Matsukaze - formerly Wankan Kata

This karate kata is from Matsumora Kosaku of Tomari in Okinawa (see Unante by Sells). The region of Tomari was a small fishing village and is located really just a number of miles from the other famous regions where karate arose in Okinawa, that is Shuri and Naha. In fact, in today's measures of distance these regions are so close together, that today Tomari is now within the district of Naha. The kata was renamed to Matsukaze from the name Wankan by Mabuni Kenwa, the founder of shito ryu. This was done during a time when referring to the Okinawan king was not in fashion, as wankan translates to "King's Crown".

It is relatively highly preserved across shito-ryu sub-styles and it is really the same kata as the wankan seen in most Shorin ryu styles with just minor variations here and there. Note that Shotokan's Wankan is a different kata which simply shares the same name of the kata as shito/shorin's Matsukaze’s.

Short Excerpt Video - Matsukaze history, kata & bunkai

My lineage inherited the
kata from Sotokawa sensei who was either exposed to it directly through Kenwa Mabuni and/or Chōjirō Tani (Sotokawa had Mabuni oversee his 3rd Dan test as an indiaction of past direct interactions). In our lineage it is one of the first "advanced" kata (non-pinan) I tend teach and is recommended for use as one option for Shodan level tests (it was in fact my own Shodan choice kata).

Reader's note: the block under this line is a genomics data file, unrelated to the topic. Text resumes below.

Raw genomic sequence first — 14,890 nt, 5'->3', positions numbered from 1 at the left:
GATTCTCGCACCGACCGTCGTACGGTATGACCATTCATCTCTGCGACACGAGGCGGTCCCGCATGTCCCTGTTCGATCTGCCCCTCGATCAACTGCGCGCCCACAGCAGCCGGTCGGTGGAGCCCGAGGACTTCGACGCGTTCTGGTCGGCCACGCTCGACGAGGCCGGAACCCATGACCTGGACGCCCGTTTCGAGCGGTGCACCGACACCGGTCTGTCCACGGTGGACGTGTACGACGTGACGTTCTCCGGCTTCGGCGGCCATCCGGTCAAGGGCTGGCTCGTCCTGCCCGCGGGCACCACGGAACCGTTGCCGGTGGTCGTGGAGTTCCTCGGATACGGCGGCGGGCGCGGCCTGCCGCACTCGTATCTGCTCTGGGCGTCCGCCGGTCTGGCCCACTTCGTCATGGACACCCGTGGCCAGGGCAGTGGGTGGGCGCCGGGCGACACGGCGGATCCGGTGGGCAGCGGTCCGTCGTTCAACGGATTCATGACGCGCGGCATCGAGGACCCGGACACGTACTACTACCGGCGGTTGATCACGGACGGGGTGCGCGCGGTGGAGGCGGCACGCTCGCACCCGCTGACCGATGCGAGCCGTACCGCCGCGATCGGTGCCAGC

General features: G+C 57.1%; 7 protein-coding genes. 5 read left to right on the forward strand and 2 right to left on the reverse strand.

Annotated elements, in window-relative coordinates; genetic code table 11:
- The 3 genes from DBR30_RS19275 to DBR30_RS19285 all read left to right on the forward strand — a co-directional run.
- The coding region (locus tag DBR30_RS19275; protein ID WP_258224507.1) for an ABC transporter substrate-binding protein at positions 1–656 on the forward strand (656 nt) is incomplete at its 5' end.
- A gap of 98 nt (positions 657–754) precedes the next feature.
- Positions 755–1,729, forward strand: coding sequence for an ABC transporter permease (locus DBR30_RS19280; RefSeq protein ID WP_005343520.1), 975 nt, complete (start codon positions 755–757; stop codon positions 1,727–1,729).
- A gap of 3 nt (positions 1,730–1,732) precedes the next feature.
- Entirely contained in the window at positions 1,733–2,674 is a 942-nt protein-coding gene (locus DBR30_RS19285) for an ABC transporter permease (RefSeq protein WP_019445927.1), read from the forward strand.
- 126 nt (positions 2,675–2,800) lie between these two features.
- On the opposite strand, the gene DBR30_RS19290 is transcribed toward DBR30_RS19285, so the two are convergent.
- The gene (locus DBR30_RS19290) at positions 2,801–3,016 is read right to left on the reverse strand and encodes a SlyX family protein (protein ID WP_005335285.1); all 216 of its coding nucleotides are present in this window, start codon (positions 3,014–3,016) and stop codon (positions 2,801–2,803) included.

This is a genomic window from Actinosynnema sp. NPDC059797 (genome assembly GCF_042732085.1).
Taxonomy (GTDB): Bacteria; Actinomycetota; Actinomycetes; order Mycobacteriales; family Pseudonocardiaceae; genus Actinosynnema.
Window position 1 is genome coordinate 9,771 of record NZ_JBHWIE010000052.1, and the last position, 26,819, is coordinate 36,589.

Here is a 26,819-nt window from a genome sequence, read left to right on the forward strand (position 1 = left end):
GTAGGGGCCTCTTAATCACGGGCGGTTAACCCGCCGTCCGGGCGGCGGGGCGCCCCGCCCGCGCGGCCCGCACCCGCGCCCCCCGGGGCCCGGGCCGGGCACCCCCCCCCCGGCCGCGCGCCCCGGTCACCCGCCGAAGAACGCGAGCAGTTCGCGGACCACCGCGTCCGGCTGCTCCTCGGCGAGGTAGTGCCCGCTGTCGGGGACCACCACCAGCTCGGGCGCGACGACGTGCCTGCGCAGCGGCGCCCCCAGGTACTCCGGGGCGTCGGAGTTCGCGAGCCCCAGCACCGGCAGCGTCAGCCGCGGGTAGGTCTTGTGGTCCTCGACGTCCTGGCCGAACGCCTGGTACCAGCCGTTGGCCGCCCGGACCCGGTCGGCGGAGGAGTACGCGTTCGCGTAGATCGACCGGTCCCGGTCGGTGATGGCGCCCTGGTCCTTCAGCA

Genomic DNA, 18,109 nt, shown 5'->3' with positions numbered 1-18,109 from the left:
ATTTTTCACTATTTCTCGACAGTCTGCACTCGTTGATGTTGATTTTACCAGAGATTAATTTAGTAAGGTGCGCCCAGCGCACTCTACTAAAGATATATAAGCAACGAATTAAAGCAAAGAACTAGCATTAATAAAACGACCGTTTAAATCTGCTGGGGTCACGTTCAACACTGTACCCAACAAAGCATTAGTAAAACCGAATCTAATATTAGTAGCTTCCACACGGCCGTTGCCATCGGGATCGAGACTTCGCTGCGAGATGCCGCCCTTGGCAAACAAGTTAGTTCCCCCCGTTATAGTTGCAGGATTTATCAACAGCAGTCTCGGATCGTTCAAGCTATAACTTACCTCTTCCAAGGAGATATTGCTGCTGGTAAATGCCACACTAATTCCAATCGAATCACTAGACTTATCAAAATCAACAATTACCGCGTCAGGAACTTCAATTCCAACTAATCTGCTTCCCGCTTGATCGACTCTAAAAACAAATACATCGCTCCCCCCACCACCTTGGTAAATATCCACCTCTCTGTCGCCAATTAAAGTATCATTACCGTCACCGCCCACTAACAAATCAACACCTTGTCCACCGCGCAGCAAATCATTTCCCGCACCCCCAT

Full length Video on Matsukaze Kata & Bunkai 
     (10min mpeg-4 download video)

The translation for Matsukaze as passed to me has always been ""wind in the pines" and you see various versions of this direct translation from the two kanji, "pine" & "wind". The meaning behind this translation is viewed a number of ways and some more direct examples include & may extend to more than to encapsulate the form:
  • strength but flexibility
  • clean and brisk as the air through the pines
  • the rapid side-to-side punch segments - swaying of a tree from a strong base
Beyond these literal kanji interpretations are some (but not my direct instructors) postulations that "Matsukaze" is a martial art reference particularly related to the "jugular region of the throat" (more accurately the carotid sinus). While many moves can involve throat strikes (shuto-uchi, the rapid side-to-side punch segments, potential choke from an "x-block"), I will leave the details of this translation to others.

Brief article by Jason Armstrong, 7th Dan Shito-ryu.

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